Friday, January 25, 2013

One door closes, a window opens

Latest news are somehow mitigated... The BM transplant was successful, but it woke up a normally benign and dormant virus, so additional treatment are still needed.

Waiting for YC's immune response to strike back, we would like to share with you that wonderful article written by his wife:

Was it T.S. Eliot who said “What we call the beginning is often the end...the end is where we start from”?
As I look towards the New Year, this notion of closing a door to open another, has begun to resonate with me more profoundly than it has ever had.
In mid April 2012, my husband was diagnosed with Acute Leukemia and given only 4 months to live unless a bone marrow donor was found. There was no match in his family, no match amongst our friends, no match in the Hong Kong Red Cross.
7-months, 7 rounds of chemotherapy, one overseas donor, and one transplant later, he is finally home, though still fighting off an infection caused by his body’s rejection of the bone marrow. It is normal, we are told. So we remain hopeful.
But it has changed everything.
And it changed everything because I learned so much.

I learned that my children are strong.
Last weekend, as I hung out with my kids, I am struck by how they have dealt with their father’s illness and all its implications. Their initial fear was heartbreaking, but through the months, I see their resilience kicking in. At only 10 and 6 years old, they have managed to find the patience to deal with absentee parents; and an understanding that they have a role to play in keeping the family going.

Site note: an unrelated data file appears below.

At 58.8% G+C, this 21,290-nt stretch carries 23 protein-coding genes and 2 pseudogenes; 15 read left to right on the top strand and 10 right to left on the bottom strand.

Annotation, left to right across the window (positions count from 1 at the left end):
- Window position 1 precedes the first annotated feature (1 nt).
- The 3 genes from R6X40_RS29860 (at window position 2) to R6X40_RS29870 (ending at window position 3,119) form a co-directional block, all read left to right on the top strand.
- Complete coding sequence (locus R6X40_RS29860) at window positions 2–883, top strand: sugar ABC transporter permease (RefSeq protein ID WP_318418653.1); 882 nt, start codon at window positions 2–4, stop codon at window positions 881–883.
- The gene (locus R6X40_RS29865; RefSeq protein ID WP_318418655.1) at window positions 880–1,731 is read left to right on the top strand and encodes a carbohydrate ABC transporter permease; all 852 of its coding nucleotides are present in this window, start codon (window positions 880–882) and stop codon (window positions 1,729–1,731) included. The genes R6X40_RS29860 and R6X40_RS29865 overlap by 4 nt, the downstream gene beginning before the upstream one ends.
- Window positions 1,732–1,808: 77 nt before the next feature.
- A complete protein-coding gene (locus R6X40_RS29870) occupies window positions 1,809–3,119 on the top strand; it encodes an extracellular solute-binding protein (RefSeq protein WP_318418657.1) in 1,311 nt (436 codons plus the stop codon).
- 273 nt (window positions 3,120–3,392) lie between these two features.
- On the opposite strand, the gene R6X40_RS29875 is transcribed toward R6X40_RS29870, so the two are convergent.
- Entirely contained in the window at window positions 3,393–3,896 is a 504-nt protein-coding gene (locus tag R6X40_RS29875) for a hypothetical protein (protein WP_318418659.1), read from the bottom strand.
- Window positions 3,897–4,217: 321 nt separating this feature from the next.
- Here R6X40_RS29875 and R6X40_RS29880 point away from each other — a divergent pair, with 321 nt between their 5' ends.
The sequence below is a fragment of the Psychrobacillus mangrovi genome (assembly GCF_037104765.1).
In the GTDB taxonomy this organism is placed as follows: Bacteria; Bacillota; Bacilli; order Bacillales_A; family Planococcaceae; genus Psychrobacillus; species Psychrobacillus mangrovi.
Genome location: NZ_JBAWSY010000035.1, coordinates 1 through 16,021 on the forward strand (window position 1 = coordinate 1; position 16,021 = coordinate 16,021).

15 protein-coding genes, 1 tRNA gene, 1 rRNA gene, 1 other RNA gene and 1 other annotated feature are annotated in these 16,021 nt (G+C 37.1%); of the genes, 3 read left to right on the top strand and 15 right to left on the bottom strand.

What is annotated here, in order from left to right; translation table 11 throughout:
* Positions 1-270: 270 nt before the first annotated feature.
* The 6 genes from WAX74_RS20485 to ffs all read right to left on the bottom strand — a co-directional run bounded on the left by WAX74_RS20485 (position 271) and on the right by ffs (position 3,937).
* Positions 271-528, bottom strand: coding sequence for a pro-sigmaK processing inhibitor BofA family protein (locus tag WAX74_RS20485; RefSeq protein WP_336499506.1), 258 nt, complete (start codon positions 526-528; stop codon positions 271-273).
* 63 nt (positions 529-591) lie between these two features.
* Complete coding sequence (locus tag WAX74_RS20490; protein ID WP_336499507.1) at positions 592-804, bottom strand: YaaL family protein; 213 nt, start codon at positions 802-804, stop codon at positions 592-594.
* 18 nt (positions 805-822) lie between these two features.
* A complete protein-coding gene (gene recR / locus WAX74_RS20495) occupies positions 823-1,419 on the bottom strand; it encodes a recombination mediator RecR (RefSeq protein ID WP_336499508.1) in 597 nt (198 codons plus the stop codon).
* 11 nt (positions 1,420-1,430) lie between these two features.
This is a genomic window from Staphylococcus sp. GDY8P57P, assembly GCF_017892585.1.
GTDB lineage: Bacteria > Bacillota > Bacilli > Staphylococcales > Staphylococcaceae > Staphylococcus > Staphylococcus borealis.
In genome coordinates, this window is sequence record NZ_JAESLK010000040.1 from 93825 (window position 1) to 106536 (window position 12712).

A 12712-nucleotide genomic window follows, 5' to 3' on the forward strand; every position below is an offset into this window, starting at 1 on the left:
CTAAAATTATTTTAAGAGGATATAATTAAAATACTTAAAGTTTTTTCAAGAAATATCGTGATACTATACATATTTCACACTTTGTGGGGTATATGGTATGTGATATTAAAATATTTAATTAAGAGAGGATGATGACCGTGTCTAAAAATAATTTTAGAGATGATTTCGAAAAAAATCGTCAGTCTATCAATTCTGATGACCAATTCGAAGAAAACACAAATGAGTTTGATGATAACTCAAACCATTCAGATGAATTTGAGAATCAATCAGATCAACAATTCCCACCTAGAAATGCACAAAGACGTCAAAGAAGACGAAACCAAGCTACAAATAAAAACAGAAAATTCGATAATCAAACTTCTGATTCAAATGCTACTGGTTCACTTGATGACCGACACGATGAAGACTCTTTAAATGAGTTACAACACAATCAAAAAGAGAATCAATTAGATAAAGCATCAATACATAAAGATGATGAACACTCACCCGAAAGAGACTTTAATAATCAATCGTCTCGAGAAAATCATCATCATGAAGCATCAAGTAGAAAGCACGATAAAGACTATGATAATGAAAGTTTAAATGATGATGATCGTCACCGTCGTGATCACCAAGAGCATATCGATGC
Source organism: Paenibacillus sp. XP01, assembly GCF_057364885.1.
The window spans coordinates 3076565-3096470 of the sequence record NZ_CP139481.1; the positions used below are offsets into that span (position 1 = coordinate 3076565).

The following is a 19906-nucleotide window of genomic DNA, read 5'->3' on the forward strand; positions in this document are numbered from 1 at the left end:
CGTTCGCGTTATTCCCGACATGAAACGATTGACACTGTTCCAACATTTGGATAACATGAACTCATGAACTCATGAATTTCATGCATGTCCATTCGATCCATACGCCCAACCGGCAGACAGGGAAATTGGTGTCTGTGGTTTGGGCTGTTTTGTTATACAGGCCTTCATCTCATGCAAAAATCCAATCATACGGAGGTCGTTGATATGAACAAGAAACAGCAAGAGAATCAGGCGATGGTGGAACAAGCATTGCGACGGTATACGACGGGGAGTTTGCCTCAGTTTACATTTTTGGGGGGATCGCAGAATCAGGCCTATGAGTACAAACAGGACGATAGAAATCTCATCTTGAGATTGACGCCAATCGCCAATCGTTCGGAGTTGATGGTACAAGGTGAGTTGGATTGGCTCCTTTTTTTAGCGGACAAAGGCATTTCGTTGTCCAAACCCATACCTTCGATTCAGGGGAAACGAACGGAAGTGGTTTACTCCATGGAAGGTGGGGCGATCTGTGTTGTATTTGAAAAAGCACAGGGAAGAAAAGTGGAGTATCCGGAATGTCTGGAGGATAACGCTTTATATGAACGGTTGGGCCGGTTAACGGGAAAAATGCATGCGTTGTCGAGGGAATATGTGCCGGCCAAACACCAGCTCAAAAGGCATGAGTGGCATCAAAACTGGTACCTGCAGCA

That’s a lot to ask of kids. But I feel proud, and relieved. Proud that my kids are strong, that maybe how we raised them contributed to this strength; and relieved that my parenting skills couldn’t have been all bad if they turned out they way they have!

I learned that I have good friends.
How many people have the opportunity to “test” the depths of their friendships? While I would never wish this on anyone, I count myself lucky to have witnessed the lengths they will go to help us. Through their willingness to tap their personal and professional contacts, my husband was under the care of a top oncologist in Hong Kong; we had access to the top cancer researcher in the US for advice and consultation; we even received a personal call from the General Manager leading pharmaceutical company informing us of new drugs.
Their tireless campaign to encourage Caucasian donors was so successful that the HK Red Cross received more registered of Caucasian donors during the 2-month campaign period that they had over the last 10 years.
People who did not know us were willing to give a part of their body, undergo a surgery, to help. Our bone marrow match finally came from a donor in Germany, named only as “Donor 2191453”. Watching his/her bone marrow drip into my husband’s body, I felt an overwhelming surge of gratitude and humility.

I also learned that whatever happens, life will carry on.
I had always been a positive person. But life did get to me, and I did focus too much on the unimportant minutiae. At the risk of sounding like a Hallmark greeting card, I approach the New Year with a greater appreciation for life’s simple pleasures.

I walked passed a cafe the other day - it was the same cafe I passed almost every day on the way to work. I had never gone in, thinking it silly to pay for expensive coffee. But on this day, there was a sign on its window and it said, “Life’s too short to drink shitty coffee.”
How true.
And the coffee
was great! 

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